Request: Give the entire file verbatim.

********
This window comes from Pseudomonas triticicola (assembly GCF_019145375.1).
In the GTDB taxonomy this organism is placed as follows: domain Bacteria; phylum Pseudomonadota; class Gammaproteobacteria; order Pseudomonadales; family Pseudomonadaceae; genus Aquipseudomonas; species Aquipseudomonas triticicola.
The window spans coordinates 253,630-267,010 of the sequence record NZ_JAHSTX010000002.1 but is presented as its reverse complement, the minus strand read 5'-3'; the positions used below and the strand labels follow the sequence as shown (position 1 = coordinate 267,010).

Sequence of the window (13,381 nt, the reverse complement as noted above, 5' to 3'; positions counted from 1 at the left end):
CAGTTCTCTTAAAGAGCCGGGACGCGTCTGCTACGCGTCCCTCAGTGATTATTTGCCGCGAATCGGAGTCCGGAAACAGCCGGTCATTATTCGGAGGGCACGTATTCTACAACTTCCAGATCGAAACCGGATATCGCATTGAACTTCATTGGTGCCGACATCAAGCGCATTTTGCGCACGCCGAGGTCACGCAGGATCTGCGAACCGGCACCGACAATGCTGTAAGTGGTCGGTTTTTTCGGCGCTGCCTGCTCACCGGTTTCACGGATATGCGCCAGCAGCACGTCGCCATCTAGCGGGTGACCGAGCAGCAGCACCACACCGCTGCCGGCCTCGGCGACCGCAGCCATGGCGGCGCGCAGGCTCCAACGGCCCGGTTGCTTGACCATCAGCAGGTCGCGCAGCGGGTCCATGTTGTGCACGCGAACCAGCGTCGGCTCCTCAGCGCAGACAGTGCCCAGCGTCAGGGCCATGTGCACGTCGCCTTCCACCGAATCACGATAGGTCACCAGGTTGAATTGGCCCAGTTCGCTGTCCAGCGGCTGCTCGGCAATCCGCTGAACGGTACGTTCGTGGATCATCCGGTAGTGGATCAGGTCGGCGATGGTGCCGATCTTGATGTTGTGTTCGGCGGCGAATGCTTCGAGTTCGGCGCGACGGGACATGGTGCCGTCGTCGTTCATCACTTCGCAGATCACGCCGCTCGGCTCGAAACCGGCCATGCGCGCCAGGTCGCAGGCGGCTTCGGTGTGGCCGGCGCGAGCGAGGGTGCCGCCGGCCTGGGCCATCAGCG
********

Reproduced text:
This window comes from Pseudomonas triticicola (assembly GCF_019145375.1).
In the GTDB taxonomy this organism is placed as follows: domain Bacteria; phylum Pseudomonadota; class Gammaproteobacteria; order Pseudomonadales; family Pseudomonadaceae; genus Aquipseudomonas; species Aquipseudomonas triticicola.
The window spans coordinates 253,630-267,010 of the sequence record NZ_JAHSTX010000002.1 but is presented as its reverse complement, the minus strand read 5'-3'; the positions used below and the strand labels follow the sequence as shown (position 1 = coordinate 267,010).

Sequence of the window (13,381 nt, the reverse complement as noted above, 5' to 3'; positions counted from 1 at the left end):
CAGTTCTCTTAAAGAGCCGGGACGCGTCTGCTACGCGTCCCTCAGTGATTATTTGCCGCGAATCGGAGTCCGGAAACAGCCGGTCATTATTCGGAGGGCACGTATTCTACAACTTCCAGATCGAAACCGGATATCGCATTGAACTTCATTGGTGCCGACATCAAGCGCATTTTGCGCACGCCGAGGTCACGCAGGATCTGCGAACCGGCACCGACAATGCTGTAAGTGGTCGGTTTTTTCGGCGCTGCCTGCTCACCGGTTTCACGGATATGCGCCAGCAGCACGTCGCCATCTAGCGGGTGACCGAGCAGCAGCACCACACCGCTGCCGGCCTCGGCGACCGCAGCCATGGCGGCGCGCAGGCTCCAACGGCCCGGTTGCTTGACCATCAGCAGGTCGCGCAGCGGGTCCATGTTGTGCACGCGAACCAGCGTCGGCTCCTCAGCGCAGACAGTGCCCAGCGTCAGGGCCATGTGCACGTCGCCTTCCACCGAATCACGATAGGTCACCAGGTTGAATTGGCCCAGTTCGCTGTCCAGCGGCTGCTCGGCAATCCGCTGAACGGTACGTTCGTGGATCATCCGGTAGTGGATCAGGTCGGCGATGGTGCCGATCTTGATGTTGTGTTCGGCGGCGAATGCTTCGAGTTCGGCGCGACGGGACATGGTGCCGTCGTCGTTCATCACTTCGCAGATCACGCCGCTCGGCTCGAAACCGGCCATGCGCGCCAGGTCGCAGGCGGCTTCGGTGTGGCCGGCGCGAGCGAGGGTGCCGCCGGCCTGGGCCATCAGCG